I went over and spent an hour cleaning out around the lathe this morning. I had assumed it had been outside a couple of years. Boy was I wrong. The piles of leaves around it had rotted which didn't surprise me, but the manifold tree roots in the leaf litter did. I guess I never asked the guy how long it had been sitting outside. Called him and he said about 15 years! There is a pickup next to the bed that is covered with heavy lichen so it must have been there for 20. The house next door is a nice little very well kept place. Bet they will be glad to see this go. The house is run down about as far as it can go but sold for an amazing amount for the KC area. Skinny is the buyer will invest 150K to flip. Seems scary to me, but I'll bet the lathe seems scary to him.

Amazing ways on this machine. No damage to speak of. The old boy must have used primo preservative on the ways when he tarped it. A few very light scores on the inside of carraige vee up by chuck. If it was much used it was well cared for.

No luck finding a Monarch model number plate. No serial number in the usual location between flat and vee at tailstock end or anywhere else I can find. I hoped you guys were right about the tag. I thought it was the ubiquitous "flame hardened" and alas, it was.

20220425_075930.jpg

This tag is below the headstock on the machine base. It is an English Brothers Machine, Kansas CIty, MO. tag. KC EB was opened in 1907, dissolved 1986. Machine is located within 15 miles of EB location so maybe this machine has never left the area. It is stamped with I believe 349101. I didn't want to scrape on/deface it. Could be serial number but I'm thinking maybe order number? September of 34? Maybe you guys recognize it as a serial number?

20220425_075558.jpg

This tag is on the guard around the drive belts. It's the clutch maker and lubrication instructions. Very hard to read. Not sure what the color they overpainted this thing with looked like new. It looks like rancid Pepto Bismol now. Not pretty. The original paint is gray.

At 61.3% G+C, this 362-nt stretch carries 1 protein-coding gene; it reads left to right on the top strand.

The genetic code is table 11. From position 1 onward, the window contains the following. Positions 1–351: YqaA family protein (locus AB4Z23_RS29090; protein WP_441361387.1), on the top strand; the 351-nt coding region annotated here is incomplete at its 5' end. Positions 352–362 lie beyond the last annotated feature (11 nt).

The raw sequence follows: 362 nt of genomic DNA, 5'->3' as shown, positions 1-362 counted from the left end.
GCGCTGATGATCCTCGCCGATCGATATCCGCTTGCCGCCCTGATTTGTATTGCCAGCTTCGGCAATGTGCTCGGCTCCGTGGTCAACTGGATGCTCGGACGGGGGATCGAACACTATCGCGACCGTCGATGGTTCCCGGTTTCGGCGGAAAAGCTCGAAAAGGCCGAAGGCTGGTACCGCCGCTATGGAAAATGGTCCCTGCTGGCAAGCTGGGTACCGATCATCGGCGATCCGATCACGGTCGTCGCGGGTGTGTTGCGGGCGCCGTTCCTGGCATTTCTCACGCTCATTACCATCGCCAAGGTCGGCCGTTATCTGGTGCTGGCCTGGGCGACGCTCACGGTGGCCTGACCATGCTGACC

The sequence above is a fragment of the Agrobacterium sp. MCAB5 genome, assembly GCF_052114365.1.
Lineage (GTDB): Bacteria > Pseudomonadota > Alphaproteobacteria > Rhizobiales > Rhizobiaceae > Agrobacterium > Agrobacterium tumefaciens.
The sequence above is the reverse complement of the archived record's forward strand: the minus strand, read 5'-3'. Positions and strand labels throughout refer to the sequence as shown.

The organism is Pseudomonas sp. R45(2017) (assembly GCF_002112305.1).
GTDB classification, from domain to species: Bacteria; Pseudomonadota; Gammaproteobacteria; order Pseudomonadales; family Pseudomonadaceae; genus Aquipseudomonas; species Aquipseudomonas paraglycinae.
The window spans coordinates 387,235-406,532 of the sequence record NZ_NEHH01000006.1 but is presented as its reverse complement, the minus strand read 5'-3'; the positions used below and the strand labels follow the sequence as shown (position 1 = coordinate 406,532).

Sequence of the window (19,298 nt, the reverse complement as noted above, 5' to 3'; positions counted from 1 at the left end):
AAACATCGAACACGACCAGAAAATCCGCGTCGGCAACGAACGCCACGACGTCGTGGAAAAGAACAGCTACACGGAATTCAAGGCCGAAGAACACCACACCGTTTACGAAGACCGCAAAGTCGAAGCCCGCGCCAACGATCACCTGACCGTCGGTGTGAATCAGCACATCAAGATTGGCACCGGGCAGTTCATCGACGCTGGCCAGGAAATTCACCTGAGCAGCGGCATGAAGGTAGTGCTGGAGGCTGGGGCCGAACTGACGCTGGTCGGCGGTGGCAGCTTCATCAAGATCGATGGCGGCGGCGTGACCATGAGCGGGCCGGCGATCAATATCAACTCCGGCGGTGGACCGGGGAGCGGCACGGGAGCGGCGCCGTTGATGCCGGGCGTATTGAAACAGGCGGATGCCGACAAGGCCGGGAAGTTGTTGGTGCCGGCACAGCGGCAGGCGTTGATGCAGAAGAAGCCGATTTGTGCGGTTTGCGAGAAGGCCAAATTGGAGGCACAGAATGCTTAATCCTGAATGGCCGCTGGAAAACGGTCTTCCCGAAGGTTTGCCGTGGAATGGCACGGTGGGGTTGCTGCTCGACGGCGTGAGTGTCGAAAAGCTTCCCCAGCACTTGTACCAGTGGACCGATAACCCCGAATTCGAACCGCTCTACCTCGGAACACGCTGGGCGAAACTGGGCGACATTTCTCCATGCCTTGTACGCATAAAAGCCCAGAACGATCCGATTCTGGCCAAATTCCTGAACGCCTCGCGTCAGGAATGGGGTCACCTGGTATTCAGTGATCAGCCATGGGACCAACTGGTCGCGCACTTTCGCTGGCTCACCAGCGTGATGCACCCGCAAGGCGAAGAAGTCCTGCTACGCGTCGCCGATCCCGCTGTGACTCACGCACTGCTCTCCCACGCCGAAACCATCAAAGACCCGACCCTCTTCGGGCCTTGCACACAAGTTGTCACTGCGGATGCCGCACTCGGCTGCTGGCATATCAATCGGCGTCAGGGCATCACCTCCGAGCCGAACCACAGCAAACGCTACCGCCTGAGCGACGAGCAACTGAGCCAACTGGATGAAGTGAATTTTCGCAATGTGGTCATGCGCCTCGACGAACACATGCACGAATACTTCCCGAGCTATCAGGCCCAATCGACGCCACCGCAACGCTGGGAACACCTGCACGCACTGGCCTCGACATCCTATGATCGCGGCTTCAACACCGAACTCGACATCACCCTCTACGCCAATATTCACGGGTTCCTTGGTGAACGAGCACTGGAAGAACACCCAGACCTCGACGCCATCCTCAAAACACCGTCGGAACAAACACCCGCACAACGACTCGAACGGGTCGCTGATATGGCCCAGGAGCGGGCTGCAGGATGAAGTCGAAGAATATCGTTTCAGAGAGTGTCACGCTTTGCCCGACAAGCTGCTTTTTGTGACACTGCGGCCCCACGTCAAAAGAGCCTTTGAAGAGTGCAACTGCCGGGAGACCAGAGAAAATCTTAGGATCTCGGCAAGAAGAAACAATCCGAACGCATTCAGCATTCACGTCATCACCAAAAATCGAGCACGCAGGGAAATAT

20220425_075923.jpg

Two 3/8-16 tapped holes maybe could have held a tag but doubtful.

20220425_080638.jpg

Headstock end showing broken casting. The headstock base is bolted to a nicely done 1" plate. Don't think this will hurt the machine at all. The front of the base has a small crack as well.

The worst part of this mess is the chip pan. Some pretty good corrosion there, but I don't think it is rusted through.
 

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guythatbrews

Cast Iron
Joined
Dec 14, 2017
Location
MO, USA
A few more pics

20220425_080032.jpg20220425_075953.jpg20220425_075918.jpg

Haven't decided whether I want to get this thing or let it go for scrap. Local rigger cheaper than Belger (and better) quoted $850 to load and haul 15 miles. I've more time than money, sweat equity, etc. and a tilt trailer rents for $110 for the weekend. On machinery skates the thing will load right up, knock wood.

I have been assured all the parts are buried somewhere in the walk out basement. The whole house could go on that show about hoarders, or maybe the one about pickers.

Since I'm almost all set up to scrape this would be a good project to start with. Maybe too good!

I guess worst case if I find out something vital is missing I can rent the trailer again and haul another 15 miles to the scrap yard. I've made inquiries about that but no answers yet.

Maybe with this extra bit of info somebody can identify this lathe.
 

Cal Haines

Diamond
Joined
Sep 19, 2002
Location
Tucson, AZ
...

No luck finding a Monarch model number plate. No serial number in the usual location between flat and vee at tailstock end or anywhere else I can find. ...

This tag is below the headstock on the machine base. It is an English Brothers Machine, Kansas CIty, MO. tag. KC EB was opened in 1907, dissolved 1986. Machine is located within 15 miles of EB location so maybe this machine has never left the area. It is stamped with I believe 349101. I didn't want to scrape on/deface it. Could be serial number but I'm thinking maybe order number? September of 34? Maybe you guys recognize it as a serial number?

View attachment 347865

...
349101 is too big to be a Monarch serial number. See here: General Information - S/N registry, history, patents, tooling, etc.

You could Terrie at Monarch and see if they have any way to look up customers. If English Brothers was a customer, maybe they have a list of machines sold to them?

Cal
 

gustafson

Diamond
Joined
Sep 4, 2002
Location
People's Republic
John Oder has it. That tag on headstock at the lower right corner. It should have serial number, swing, and date of manufacture on it.